Danfoss Reveals New MBS 1600 Pressure Transmitter for the Plastics Industry
Multinational engineering firm Danfoss just released a new pressure transmitter optimized for the plastics industry.
The new MBS 1600 offers electric protection against electric noise caused by VFDs and other direct-coupled electrical fast transients from valves and relays. The ultimate goal of the new pressure transmitter is to reduce material waste and loss of production hours caused by a VFD, optimizing the production process, and increasing revenue at the same time.
A Danfoss employee operating the company’s plastic manufacturing machinery. Image used courtesy of Danfoss.
Tackling Electric Noise Issues
Generally speaking, VFDs can work using the Pulse Width Modulation (PWM) method to feed low voltage industrial motors in applications that involve speed variation operations. PWM variable frequency drives work as an interface between the energy source (typically an AC power line) and the induction motor. The VFD then generates the AC by switching the main circuit elements, thus creating the principle of operation generally referred to as the noise source.
There are various types of noises generated by VFDs, but the most common ones are the following:
- Noise radiated from the cables connected to the VFD and VFDs main circuits (I/O)
- Noise-induced electromagnetically and electrostatically from the signal cables of the peripheral devices near the main circuit power supply
- Noise transmitted through the power supply cables
There are various filters designed to counter VFD-generated noise, including radio noise filters, line noise filters, and noise-cutting transformers.
The MBS 1600 Pressure Transmitter
The new MBS 1600 pressure transmitter by Danfoss would be reportedly able to withstand the above types of noise without the need for additional filters.
“We worked closely with the plastics industry and machine builders to deal with the problem of VFD-induced electric noise and other direct-coupled electrical fast transients from valves and relays once and for all,” commented Danfoss Product manager Lars Baunsgaard.
“We know how important it is that the lines are running without interruption and that our customers' products live up to quality specifications”, he added.
The MBS 1600 Pressure Transmitter. Image used courtesy of Danfoss.
In terms of specifications, the MBS 1600 comes in two different versions, the MBS 1600 without pulse-snubber, and the MBS 1650 equipped with pulse snubber. Both versions are protected against cavitation and liquid hammering and have a fast time constant of < 1 msec 10 to 90% step response. They are also vibration and shockproof and can operate between -40 and 125 °.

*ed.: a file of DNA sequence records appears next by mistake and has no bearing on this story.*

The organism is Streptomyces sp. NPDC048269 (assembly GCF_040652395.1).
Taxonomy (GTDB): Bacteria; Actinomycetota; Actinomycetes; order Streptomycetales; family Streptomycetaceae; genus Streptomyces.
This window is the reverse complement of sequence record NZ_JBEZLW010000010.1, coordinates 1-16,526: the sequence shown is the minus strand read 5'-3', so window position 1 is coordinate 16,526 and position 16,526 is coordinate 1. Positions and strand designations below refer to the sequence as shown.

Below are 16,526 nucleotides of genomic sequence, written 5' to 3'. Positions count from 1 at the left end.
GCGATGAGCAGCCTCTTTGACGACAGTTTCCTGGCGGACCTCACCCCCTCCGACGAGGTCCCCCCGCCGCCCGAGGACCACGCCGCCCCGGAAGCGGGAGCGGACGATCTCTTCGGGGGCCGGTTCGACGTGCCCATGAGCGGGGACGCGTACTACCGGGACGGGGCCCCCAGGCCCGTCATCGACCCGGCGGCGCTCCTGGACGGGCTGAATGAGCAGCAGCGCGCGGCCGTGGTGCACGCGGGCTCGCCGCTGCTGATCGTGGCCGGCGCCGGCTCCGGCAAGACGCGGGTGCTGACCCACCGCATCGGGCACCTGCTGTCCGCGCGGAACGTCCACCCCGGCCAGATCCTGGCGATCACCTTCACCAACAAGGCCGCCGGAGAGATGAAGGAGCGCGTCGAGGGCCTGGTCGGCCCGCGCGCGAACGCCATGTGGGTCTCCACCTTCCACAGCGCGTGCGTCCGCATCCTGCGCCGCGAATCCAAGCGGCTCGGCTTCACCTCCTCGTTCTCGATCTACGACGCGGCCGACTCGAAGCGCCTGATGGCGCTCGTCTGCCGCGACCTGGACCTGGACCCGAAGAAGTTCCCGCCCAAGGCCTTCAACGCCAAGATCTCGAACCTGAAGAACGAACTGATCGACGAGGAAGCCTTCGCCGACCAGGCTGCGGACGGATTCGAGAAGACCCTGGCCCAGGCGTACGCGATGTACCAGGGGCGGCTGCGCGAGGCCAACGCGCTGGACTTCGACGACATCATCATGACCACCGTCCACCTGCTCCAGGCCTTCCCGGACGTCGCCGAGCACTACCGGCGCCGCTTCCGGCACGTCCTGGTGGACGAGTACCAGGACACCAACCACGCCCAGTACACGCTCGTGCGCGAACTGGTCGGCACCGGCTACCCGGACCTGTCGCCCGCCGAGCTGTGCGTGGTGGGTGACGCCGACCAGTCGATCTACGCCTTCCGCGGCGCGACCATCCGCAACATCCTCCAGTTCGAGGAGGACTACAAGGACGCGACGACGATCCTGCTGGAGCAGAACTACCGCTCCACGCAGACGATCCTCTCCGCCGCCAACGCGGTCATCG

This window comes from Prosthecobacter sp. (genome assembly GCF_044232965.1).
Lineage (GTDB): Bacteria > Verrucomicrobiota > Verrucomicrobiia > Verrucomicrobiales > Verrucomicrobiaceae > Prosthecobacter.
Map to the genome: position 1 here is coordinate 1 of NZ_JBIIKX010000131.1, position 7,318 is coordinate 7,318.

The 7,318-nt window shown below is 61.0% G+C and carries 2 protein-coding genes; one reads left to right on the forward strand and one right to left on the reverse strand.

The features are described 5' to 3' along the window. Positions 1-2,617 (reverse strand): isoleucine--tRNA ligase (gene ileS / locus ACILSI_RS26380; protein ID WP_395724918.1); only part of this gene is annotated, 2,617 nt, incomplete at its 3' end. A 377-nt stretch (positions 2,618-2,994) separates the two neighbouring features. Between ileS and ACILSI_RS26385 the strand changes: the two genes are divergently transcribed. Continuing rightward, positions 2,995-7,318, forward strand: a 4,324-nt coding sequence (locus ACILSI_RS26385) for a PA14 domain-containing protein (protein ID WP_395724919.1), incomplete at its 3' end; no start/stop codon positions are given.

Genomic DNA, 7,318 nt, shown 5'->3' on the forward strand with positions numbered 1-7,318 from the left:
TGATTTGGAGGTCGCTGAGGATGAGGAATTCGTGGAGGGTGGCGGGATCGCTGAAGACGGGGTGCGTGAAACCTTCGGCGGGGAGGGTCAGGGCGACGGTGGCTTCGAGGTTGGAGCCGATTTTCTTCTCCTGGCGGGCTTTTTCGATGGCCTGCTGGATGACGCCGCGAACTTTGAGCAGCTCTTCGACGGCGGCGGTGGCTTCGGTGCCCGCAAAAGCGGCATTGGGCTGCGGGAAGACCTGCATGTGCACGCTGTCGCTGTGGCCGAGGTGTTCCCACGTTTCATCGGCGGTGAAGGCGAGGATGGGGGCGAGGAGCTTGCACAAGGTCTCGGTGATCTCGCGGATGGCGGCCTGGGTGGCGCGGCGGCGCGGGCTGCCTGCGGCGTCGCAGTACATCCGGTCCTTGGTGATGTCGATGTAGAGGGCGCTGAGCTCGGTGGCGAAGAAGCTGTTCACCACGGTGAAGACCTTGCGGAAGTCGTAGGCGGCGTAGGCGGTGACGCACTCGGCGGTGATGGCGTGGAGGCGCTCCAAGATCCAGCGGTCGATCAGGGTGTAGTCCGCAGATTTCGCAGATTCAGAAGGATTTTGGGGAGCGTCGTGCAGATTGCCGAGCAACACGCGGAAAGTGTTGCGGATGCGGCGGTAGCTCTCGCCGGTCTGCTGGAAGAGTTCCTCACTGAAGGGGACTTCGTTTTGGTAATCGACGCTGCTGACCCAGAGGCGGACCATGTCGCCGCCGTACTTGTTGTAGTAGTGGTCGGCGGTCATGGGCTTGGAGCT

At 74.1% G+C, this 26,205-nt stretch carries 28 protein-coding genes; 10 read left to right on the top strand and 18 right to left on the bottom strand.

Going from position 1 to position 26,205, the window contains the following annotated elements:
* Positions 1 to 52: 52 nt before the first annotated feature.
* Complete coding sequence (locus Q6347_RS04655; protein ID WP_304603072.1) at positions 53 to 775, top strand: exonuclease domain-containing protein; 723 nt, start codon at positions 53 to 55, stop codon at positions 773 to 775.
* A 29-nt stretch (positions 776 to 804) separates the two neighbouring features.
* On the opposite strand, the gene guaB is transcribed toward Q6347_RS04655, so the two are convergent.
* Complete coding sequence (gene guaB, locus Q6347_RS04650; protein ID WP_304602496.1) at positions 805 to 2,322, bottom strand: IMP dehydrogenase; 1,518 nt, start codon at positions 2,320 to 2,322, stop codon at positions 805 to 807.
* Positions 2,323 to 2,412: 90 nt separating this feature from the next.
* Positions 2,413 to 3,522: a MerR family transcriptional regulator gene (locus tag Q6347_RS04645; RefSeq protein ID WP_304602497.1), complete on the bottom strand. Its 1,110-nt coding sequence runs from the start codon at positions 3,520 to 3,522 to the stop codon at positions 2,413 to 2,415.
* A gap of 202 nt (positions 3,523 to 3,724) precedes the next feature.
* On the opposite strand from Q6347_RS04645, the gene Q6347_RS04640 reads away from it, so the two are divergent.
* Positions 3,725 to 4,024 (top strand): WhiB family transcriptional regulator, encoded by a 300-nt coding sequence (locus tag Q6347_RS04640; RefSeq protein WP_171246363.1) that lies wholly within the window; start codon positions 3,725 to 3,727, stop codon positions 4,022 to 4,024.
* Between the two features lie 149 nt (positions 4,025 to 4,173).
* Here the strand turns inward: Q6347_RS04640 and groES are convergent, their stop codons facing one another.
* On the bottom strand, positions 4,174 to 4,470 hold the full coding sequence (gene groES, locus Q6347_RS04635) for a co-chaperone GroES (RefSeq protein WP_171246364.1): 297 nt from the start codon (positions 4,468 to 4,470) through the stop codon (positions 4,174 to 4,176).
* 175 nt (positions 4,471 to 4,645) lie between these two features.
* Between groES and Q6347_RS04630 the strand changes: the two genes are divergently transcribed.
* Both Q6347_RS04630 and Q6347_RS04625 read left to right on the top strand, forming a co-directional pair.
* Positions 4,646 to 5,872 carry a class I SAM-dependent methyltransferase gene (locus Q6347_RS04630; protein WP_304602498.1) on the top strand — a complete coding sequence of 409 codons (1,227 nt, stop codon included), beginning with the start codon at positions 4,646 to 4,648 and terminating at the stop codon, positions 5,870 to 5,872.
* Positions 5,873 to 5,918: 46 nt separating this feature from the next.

Built for Diversified Uses
The MBS 1600 pressure transmitter is currently used by Danfoss to control hydraulic processes, including injection pressure, clamping force, and servo pump. The device is also built to resist hydraulic system failures caused by pressure peaks, liquid hammer, cavitation, vibration, and other mechanical impacts.
Commenting on the news, Baunsgaard highlighted the MBS 1600 was built with the plastic industry in mind. “Our expertise in plastics processing allows us to offer a unique product portfolio customized to the industry’s needs,” he explained. According to the Danfoss manager, the new product will complete the company’s portfolio to help companies save on plastic waste in the production cycle.
“The new MBS 1600 is an addition to our existing product range that helps enhance performance and lower life-cycle costs in the plastics industry”, Baunsgaard said. However, pressure transmitters are not used exclusively in the plastic industry. In fact, these devices are generally utilized to measure the pressure or level of industrial liquids and gases to then transmit the output to a control system.
Such control systems can be found in a variety of industrial scenarios, including hydraulic and automation-focused applications. Considering this, it is not implausible that Danfoss will decide to expand the use of the new pressure transmitter beyond the plastic industry.
What do you think about the new MBS 1600 Pressure Transmitter?